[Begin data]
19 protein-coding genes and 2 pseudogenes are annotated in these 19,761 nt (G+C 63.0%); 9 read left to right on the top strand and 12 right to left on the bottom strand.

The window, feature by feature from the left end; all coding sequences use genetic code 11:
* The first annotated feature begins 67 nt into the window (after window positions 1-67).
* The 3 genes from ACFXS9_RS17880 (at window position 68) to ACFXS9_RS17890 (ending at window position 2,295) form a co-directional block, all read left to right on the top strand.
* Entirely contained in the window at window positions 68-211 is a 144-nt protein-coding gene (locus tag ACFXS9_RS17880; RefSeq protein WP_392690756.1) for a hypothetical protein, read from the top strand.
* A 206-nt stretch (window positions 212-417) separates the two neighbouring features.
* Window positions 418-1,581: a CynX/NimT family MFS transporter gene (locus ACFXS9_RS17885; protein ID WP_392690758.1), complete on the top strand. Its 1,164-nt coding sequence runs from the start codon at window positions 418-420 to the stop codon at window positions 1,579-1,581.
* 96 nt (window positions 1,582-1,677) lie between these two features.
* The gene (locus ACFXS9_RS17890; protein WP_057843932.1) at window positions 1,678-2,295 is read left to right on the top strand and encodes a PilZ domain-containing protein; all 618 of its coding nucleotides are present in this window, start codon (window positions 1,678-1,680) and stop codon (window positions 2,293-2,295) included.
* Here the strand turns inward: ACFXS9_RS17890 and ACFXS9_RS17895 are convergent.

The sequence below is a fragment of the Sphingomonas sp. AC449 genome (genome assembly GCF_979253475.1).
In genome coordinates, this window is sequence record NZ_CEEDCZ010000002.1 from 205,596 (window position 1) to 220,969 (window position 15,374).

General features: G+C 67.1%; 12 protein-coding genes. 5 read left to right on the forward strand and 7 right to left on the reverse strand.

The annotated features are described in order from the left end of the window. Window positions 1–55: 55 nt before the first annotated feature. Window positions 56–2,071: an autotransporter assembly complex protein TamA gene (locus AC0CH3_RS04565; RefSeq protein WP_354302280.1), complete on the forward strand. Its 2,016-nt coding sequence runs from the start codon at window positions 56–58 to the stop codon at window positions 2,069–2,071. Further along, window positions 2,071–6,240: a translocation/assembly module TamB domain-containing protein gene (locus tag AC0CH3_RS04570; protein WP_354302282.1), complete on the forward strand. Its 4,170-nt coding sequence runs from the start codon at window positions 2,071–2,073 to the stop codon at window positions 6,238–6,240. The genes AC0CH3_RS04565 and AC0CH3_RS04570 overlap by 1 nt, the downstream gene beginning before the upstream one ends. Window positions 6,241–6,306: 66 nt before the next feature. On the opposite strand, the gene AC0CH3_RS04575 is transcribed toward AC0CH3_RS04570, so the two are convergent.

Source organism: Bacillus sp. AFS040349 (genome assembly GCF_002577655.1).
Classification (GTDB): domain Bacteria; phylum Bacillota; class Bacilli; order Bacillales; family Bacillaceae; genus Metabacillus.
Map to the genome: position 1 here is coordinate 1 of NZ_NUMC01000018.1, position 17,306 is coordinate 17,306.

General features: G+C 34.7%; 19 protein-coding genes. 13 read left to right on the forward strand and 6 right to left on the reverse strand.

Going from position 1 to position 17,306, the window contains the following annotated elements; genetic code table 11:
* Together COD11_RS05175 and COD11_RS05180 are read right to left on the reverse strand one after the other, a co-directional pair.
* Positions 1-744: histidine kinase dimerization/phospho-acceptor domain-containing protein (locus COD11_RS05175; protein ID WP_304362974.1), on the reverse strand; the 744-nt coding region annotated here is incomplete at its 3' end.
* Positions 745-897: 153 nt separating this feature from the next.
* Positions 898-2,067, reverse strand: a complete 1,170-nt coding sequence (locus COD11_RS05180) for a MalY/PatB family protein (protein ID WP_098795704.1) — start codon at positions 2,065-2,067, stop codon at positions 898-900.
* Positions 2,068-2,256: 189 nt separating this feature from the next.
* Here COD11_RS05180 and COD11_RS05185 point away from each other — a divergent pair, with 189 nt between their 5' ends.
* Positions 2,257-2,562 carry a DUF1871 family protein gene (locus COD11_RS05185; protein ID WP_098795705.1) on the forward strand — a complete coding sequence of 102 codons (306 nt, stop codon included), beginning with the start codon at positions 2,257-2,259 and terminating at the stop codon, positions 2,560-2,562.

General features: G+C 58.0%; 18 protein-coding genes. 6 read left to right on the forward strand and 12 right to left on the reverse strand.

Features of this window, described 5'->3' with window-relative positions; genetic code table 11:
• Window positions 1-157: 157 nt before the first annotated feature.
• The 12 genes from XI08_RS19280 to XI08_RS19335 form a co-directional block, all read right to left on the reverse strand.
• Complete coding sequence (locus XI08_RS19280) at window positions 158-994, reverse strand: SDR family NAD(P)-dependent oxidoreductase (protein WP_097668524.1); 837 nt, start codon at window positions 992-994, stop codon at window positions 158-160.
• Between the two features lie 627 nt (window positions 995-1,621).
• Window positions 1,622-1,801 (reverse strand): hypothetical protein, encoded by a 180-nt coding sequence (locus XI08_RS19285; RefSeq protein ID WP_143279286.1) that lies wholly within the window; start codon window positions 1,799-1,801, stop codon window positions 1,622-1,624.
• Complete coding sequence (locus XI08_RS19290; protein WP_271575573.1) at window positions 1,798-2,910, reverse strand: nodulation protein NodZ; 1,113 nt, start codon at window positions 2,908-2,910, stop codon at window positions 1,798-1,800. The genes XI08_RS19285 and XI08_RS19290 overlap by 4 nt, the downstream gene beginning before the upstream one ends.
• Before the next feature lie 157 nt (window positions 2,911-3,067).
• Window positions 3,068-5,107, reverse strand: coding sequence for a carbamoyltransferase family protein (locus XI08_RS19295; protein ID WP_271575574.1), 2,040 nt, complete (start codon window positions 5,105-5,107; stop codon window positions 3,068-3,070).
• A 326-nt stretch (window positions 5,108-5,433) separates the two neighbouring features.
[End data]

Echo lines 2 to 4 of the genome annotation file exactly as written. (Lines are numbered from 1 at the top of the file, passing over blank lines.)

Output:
The window, feature by feature from the left end; all coding sequences use genetic code 11:
* The first annotated feature begins 67 nt into the window (after window positions 1-67).
* The 3 genes from ACFXS9_RS17880 (at window position 68) to ACFXS9_RS17890 (ending at window position 2,295) form a co-directional block, all read left to right on the top strand.